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Literary Lapses (New Canadian Library) by Robertson Davies,Stephen Leacock

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The humour, irony, and wit of Stephen Leacock have never been shown to better advantage than in Literary Lapses, his first collection of comic writings. Within its pages are such classic stories as the man who is seized by fear as he opens a bank account; the awful case of the young man who dies because he cannot tell a lie; the astonishing tale of the baby who ate thirteen Christmas dinners, and many other tales that have become part of the world's comic literature.When Literary Lapses first appeared in 1910, it was an instant critical and popular success. Within a few years of its publication, Leacock was acknowledged as the English-speaking world’s most beloved humourist.

Reviews (7)
Stephen Leacock was a tremendously well regarded humorist in the early part of the twentieth century, (no less an eminence than Robertson Davies declared him a true "genius"). And, thankfully, his gently mocking and ironic pieces are as fresh and entertaining today as they were when published. It's a shame that this great Canadian writer is no longer appreciated in the U.S. As a consequence of that, though, careful Kindle searchers will find that many of Leacock's works are in the public domain and are available as perfectly readable and well-formatted Kindle freebies.

Leacock reminds me a great deal or other "everyman" humorists, from Thurber through Art Buchwald, and even up to writers like Dave Barry. Just a bit of exaggeration or mild hyperbole, with a wink and a smile, sets up the best pieces. Appearing to be effortless exercises, the pieces in fact display great craftsmanship and artistry. This is sometimes slapstick and sometimes subtle, but always witty and just slightly pointed stuff that is both entertaining and rewarding.

I'm always looking for interesting Kindle freebies, and my best find to date has been the Leacock works in general and this collection in particular. A nice book to recommend.
A truly wonderful collection of pieces, ranging from silly to savage, by the Canadian equivalent of Robert Benchley. I say Robert Benchley because, like Benchley, Leacock has a wide range of interests that include poking fun at himself (the first essay, where he makes a fool of himself opening a bank account, is a classic for a reason), poking fun at social trends (the then-new fitness craze, the then-new obsession with doctors and medicine), and--at his best--sheer lunacy. (Like Benchley, he will launch into storytelling mode in order to mock entire types of stories--such as one about a nobleman's secret, which builds up the suspense and then ends with no one caring about the secret after all.) While some of his obsessions have dated, these pieces are almost perfectly constructed: they are all very short and efficient so as not to wear out their welcome. And from a construction point of view, not a line is out of place, not a single joke feels less than perfectly aimed. It's truly impressive and wonderful; humor collections this strong are rare. If you like the writers of the Algonquin Round Table, his Canadian equivalent is also their equal. I can't see anyone regretting owning this.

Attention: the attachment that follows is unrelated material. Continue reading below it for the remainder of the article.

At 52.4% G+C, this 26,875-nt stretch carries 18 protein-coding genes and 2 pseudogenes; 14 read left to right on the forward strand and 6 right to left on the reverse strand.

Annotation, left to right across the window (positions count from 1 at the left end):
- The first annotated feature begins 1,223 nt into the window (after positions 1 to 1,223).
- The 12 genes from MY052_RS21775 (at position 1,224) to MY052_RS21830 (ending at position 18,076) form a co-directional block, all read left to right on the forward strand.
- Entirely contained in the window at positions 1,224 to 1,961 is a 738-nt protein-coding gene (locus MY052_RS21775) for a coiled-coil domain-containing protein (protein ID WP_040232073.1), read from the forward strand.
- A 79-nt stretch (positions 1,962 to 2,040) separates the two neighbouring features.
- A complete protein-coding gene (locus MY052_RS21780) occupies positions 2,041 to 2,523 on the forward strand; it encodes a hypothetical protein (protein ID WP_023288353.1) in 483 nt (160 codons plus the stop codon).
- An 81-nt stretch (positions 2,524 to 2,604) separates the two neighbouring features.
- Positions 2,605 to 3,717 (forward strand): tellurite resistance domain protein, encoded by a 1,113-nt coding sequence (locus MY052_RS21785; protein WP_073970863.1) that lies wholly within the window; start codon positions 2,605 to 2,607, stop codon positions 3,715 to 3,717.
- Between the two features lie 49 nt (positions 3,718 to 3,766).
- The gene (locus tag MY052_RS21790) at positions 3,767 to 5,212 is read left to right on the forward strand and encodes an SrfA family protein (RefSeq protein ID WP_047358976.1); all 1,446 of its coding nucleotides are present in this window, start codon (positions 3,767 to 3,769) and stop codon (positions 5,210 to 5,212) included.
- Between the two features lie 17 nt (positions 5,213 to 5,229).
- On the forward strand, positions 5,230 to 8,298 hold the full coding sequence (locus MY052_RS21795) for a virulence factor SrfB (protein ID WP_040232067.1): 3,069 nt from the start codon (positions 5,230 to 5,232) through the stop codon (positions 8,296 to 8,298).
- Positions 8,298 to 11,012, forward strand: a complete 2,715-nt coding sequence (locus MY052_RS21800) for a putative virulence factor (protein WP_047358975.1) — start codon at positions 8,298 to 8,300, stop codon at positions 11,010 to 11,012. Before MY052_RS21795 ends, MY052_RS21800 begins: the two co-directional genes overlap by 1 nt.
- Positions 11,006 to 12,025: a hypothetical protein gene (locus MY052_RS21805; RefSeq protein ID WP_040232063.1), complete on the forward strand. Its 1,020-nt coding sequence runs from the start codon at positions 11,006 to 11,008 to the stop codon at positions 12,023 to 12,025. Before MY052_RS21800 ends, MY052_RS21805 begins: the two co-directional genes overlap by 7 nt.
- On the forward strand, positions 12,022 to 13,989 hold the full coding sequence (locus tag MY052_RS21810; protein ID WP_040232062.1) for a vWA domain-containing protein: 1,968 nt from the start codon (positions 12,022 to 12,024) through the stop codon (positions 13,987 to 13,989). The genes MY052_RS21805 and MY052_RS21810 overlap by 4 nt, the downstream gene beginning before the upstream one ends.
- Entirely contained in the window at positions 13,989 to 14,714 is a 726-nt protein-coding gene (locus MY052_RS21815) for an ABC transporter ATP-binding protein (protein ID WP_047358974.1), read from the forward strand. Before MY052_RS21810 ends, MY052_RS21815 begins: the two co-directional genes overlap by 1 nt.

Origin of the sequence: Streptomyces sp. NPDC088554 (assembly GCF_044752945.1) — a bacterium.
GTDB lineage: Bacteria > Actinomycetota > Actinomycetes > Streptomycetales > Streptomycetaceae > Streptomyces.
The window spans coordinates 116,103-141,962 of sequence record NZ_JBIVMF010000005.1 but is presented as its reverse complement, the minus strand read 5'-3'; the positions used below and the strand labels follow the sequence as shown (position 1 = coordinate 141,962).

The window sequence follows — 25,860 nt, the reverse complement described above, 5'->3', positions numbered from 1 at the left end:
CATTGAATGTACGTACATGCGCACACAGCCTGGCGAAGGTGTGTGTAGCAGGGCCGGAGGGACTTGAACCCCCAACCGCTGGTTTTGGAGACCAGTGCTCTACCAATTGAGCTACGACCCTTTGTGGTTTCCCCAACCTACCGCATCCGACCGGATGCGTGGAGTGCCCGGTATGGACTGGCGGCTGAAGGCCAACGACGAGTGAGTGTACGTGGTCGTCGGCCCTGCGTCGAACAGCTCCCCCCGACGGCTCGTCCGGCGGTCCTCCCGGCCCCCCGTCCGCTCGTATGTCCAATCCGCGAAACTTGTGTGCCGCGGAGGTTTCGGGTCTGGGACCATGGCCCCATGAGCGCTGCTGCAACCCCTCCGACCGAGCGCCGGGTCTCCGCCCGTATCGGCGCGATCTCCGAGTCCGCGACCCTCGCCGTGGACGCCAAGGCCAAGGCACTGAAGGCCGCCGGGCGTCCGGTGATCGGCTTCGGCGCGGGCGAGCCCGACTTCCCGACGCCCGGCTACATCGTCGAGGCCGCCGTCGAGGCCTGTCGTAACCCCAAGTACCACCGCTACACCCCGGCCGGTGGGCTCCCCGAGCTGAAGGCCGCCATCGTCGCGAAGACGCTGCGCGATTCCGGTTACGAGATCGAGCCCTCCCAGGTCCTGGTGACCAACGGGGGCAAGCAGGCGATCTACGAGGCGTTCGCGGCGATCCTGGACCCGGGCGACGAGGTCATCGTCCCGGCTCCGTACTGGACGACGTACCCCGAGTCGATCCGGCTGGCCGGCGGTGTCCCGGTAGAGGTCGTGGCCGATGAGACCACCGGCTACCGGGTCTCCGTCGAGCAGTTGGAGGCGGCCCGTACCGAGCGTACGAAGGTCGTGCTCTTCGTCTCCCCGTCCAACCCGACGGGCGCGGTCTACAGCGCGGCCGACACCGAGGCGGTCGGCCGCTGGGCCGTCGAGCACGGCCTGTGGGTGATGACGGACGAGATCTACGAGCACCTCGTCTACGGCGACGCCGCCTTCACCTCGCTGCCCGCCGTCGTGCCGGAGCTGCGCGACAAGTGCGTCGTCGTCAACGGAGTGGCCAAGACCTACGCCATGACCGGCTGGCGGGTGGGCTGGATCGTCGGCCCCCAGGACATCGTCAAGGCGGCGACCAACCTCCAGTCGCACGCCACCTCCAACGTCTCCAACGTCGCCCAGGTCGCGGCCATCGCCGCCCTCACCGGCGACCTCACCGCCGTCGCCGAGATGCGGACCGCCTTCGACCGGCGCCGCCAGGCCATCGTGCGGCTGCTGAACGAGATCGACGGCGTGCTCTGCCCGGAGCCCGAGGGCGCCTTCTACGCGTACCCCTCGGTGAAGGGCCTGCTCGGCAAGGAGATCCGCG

This book contains a collection of ironically satirical essays. Satire is not my favorite form of humor, so it took me a few essays to get "into the swing" of the book, but I can say that once I came around to the appropriate frame of reference, I quite enjoyed the book. When reading this book, you must also remember that it was originally published in 1910; the humorous themes of the essays have aged well, but some of the settings have not.